Controversial High School Plays

For years there have been many high school productions portraying controversial topics for high school students. Let’s go over a few productions that may have caused some disputes with parents and/or school faculty and administration.

‘Rent’ by Jonathan Larson

The high school edition of this musical is popular among many high schools around the country. However, this has not stopped schools around the U.S. from canceling, or attempting to cancel this production. In the past there have been records of schools in California, West Virginia, Minnesota, and Texas –among others – trying to shut down the performance due to its controversial content including the mention of homosexuality, theft, HIV and aids and illegal drugs. Regardless of these challenges, school directors have fought for the acceptance of this play as it can also serve as a teaching tool for young adults and provides challenging roles for young actors.

‘Sweeney Todd’ by Stephen Sondheim and Hugh Wheeler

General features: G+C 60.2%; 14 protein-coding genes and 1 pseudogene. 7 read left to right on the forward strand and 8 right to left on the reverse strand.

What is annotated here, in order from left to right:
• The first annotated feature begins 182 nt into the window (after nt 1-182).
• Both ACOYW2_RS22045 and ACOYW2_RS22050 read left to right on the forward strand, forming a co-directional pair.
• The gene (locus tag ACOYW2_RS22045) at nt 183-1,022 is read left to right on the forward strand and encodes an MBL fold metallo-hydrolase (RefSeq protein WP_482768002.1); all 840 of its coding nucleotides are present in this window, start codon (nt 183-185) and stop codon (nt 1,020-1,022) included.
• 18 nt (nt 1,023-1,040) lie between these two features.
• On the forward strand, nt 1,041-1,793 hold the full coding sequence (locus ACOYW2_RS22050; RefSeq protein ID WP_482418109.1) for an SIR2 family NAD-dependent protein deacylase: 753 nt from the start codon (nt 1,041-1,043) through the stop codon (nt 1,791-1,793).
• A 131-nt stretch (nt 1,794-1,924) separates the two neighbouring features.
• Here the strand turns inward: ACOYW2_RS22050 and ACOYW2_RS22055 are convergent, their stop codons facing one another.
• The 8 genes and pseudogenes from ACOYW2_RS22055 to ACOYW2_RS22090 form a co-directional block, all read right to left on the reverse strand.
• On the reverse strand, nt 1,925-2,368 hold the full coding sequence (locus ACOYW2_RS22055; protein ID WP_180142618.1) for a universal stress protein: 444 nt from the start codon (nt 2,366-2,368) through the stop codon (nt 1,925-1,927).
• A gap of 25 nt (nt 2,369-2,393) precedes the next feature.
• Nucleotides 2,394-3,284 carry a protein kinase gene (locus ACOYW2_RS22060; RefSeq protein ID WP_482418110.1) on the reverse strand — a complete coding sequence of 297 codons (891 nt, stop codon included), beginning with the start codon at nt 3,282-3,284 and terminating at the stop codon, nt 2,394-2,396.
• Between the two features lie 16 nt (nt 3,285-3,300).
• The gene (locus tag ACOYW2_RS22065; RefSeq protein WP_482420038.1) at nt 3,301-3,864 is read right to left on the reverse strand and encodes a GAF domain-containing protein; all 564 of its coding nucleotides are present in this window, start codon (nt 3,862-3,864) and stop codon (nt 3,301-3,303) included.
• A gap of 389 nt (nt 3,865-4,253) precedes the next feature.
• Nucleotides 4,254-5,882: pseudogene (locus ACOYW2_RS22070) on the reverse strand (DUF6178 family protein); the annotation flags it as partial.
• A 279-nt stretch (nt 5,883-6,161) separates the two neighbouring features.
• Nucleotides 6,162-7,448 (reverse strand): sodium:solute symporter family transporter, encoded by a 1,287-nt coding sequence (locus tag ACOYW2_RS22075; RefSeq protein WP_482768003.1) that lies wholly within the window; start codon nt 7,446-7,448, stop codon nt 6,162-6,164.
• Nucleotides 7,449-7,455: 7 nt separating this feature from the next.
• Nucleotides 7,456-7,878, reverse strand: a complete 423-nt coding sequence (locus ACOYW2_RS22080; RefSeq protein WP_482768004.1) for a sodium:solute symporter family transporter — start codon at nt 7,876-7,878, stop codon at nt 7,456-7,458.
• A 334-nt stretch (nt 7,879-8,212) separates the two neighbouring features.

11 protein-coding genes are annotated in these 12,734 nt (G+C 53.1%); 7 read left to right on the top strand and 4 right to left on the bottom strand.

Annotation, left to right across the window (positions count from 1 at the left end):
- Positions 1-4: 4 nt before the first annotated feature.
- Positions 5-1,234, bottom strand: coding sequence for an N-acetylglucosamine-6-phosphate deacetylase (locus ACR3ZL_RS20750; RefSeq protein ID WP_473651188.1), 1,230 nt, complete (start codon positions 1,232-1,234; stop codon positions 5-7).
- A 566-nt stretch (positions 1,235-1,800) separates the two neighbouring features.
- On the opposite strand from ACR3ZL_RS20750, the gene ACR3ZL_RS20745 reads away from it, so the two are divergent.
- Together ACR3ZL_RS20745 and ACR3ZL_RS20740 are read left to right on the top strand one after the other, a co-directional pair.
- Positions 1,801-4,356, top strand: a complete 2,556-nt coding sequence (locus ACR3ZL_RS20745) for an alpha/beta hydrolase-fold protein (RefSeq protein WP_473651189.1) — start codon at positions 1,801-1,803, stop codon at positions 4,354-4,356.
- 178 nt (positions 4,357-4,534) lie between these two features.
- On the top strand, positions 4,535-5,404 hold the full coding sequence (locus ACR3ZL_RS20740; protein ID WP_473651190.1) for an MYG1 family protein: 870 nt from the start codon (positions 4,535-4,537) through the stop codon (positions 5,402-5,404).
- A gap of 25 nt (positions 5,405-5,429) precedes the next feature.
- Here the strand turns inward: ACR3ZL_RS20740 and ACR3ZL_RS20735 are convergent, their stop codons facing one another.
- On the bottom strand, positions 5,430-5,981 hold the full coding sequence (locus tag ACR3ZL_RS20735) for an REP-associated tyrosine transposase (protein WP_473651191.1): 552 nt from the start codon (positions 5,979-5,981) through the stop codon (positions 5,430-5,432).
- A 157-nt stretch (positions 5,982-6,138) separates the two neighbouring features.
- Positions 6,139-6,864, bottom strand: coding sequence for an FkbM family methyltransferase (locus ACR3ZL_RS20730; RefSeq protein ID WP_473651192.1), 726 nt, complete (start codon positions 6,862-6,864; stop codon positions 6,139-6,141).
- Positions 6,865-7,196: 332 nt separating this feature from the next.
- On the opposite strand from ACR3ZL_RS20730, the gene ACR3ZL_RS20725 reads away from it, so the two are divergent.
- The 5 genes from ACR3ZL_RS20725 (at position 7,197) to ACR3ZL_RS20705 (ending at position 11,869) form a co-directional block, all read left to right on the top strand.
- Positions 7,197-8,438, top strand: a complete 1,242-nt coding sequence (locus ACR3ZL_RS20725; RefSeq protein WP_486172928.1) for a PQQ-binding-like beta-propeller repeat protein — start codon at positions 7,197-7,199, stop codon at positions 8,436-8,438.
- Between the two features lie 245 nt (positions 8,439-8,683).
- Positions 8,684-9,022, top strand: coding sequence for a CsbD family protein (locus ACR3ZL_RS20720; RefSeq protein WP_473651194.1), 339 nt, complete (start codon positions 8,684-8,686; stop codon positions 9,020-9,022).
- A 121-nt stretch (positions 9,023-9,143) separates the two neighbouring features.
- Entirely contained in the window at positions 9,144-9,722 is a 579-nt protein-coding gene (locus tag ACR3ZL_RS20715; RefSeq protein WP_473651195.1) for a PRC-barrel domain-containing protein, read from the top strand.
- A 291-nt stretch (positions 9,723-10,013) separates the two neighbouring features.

This production is also a popular one among many high schools. The issue with this one, of course, is the dark subject matter including: murder, cannibalism, rape, and suicide. Even though a high school edition was made, schools like one in New Hampshire have attempted to shut the production down. After discussions stating that ‘Sweeney Todd’ is more about injustice, morality and greed, along with stressing its importance in the theatrical and musical development for students, the musical has become more accepted.

‘Bang Bang You’re Dead’ by William Mastrosimone

This is a one-man play written about a school shooting as a reaction from the writer towards threats of violence at his son’s school. The production of this play has brought controversy due to the many school shootings that have occurred around the country for many years. Although other parents and faculty members may feel like this play is too violent, the production was written in order to raise awareness on the importance of taking violence in schools more seriously.

‘Higher Ground’ by Jennie Brown

This play also ties in with school violence, but in a different direction. Jennie Brown, an Oregon drama teacher, had her play production banned from the school she worked in due to its ‘adult content’ such as homophobia, racism, bullying, and intimidation. After much discussion about this production, students decided to vote against the ban because they thought that it censored what actually goes on in their lives and even in their school. Although the production was not allowed in their school, Brown was still able to direct it off school grounds.

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